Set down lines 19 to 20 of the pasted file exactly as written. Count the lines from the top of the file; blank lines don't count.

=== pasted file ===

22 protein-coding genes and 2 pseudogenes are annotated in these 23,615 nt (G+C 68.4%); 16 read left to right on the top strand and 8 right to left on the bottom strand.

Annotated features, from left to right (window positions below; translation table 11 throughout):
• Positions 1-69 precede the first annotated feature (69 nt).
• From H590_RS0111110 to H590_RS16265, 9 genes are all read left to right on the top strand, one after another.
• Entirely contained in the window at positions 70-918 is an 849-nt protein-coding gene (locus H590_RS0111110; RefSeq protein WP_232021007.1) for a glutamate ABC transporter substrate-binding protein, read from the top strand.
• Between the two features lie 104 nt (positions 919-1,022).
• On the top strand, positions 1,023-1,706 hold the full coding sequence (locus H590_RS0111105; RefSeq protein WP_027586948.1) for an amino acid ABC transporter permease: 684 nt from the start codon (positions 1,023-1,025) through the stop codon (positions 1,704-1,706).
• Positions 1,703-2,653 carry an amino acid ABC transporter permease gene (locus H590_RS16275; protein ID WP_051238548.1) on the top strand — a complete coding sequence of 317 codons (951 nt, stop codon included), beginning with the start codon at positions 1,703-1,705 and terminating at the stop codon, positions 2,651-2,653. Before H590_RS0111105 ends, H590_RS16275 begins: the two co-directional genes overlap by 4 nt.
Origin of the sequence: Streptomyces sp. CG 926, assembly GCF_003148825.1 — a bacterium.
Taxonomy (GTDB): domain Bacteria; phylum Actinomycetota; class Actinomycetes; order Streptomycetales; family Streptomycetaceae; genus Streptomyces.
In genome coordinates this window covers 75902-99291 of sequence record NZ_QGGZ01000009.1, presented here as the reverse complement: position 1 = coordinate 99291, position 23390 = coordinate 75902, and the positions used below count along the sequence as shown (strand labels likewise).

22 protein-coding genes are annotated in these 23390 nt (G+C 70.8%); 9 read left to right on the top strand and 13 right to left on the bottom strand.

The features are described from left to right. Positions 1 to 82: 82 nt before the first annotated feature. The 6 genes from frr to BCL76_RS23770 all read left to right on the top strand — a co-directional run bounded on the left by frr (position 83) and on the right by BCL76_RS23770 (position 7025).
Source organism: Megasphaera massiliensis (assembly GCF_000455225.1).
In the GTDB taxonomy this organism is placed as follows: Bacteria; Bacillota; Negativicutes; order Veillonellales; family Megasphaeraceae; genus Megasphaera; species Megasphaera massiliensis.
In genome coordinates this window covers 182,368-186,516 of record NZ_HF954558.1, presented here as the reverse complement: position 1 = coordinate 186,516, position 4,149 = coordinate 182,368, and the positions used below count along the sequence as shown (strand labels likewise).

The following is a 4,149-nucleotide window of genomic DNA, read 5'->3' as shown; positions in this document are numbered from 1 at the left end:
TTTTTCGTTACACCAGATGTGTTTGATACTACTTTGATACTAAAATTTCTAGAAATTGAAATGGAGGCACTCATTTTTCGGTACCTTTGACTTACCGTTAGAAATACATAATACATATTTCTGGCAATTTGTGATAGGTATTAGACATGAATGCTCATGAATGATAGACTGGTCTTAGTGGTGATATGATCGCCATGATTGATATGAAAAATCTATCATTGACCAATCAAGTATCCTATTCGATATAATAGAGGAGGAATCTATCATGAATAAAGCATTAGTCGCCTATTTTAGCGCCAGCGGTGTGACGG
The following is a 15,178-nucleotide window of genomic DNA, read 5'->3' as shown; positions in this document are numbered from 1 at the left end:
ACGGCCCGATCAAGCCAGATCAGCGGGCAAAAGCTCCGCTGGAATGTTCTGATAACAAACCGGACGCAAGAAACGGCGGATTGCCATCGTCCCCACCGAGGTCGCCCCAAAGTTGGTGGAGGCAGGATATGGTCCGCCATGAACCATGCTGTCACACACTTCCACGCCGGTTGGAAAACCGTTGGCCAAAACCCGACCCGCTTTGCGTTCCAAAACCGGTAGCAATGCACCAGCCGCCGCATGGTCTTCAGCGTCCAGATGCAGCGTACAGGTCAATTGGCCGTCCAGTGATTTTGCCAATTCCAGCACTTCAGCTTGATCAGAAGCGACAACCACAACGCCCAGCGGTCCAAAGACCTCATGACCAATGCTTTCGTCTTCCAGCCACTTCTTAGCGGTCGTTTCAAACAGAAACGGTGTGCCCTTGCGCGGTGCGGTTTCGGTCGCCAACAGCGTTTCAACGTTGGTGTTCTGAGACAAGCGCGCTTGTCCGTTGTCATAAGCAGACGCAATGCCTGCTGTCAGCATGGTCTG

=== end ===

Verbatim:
The following is a 15,178-nucleotide window of genomic DNA, read 5'->3' as shown; positions in this document are numbered from 1 at the left end:
ACGGCCCGATCAAGCCAGATCAGCGGGCAAAAGCTCCGCTGGAATGTTCTGATAACAAACCGGACGCAAGAAACGGCGGATTGCCATCGTCCCCACCGAGGTCGCCCCAAAGTTGGTGGAGGCAGGATATGGTCCGCCATGAACCATGCTGTCACACACTTCCACGCCGGTTGGAAAACCGTTGGCCAAAACCCGACCCGCTTTGCGTTCCAAAACCGGTAGCAATGCACCAGCCGCCGCATGGTCTTCAGCGTCCAGATGCAGCGTACAGGTCAATTGGCCGTCCAGTGATTTTGCCAATTCCAGCACTTCAGCTTGATCAGAAGCGACAACCACAACGCCCAGCGGTCCAAAGACCTCATGACCAATGCTTTCGTCTTCCAGCCACTTCTTAGCGGTCGTTTCAAACAGAAACGGTGTGCCCTTGCGCGGTGCGGTTTCGGTCGCCAACAGCGTTTCAACGTTGGTGTTCTGAGACAAGCGCGCTTGTCCGTTGTCATAAGCAGACGCAATGCCTGCTGTCAGCATGGTCTG